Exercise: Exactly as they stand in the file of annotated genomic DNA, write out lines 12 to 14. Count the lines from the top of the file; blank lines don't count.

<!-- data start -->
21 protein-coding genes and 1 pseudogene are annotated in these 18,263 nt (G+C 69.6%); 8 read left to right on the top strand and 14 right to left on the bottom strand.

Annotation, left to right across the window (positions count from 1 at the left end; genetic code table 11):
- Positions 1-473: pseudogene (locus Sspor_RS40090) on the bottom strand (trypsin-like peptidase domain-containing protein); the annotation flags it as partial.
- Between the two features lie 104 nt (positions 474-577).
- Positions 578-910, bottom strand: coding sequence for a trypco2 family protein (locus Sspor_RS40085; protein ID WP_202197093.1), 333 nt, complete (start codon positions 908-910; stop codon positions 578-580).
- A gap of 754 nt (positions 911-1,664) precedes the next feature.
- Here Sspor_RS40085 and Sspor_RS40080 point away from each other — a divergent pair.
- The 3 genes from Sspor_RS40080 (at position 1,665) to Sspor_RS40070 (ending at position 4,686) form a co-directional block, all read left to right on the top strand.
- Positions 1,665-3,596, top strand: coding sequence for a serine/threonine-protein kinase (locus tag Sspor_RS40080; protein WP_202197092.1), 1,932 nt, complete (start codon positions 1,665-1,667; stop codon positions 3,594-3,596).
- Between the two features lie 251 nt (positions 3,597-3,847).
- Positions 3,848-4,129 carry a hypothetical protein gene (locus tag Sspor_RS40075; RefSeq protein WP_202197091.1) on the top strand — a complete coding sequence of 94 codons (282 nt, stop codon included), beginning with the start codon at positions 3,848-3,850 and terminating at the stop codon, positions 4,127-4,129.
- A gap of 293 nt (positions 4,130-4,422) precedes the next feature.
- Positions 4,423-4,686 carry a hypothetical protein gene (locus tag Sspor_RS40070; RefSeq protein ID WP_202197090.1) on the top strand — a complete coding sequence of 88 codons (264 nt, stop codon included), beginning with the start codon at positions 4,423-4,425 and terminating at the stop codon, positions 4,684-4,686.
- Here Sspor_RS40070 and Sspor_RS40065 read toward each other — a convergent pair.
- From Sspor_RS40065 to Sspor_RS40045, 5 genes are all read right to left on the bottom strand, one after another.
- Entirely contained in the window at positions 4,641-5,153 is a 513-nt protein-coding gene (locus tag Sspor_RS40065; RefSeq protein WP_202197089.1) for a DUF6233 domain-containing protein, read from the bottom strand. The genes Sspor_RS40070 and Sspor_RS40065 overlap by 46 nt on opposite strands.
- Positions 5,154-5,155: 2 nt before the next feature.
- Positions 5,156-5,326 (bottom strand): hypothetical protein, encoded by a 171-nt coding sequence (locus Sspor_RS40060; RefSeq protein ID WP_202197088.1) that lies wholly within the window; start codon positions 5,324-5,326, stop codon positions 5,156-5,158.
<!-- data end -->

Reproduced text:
- A gap of 293 nt (positions 4,130-4,422) precedes the next feature.
- Positions 4,423-4,686 carry a hypothetical protein gene (locus tag Sspor_RS40070; RefSeq protein ID WP_202197090.1) on the top strand — a complete coding sequence of 88 codons (264 nt, stop codon included), beginning with the start codon at positions 4,423-4,425 and terminating at the stop codon, positions 4,684-4,686.
- Here Sspor_RS40070 and Sspor_RS40065 read toward each other — a convergent pair.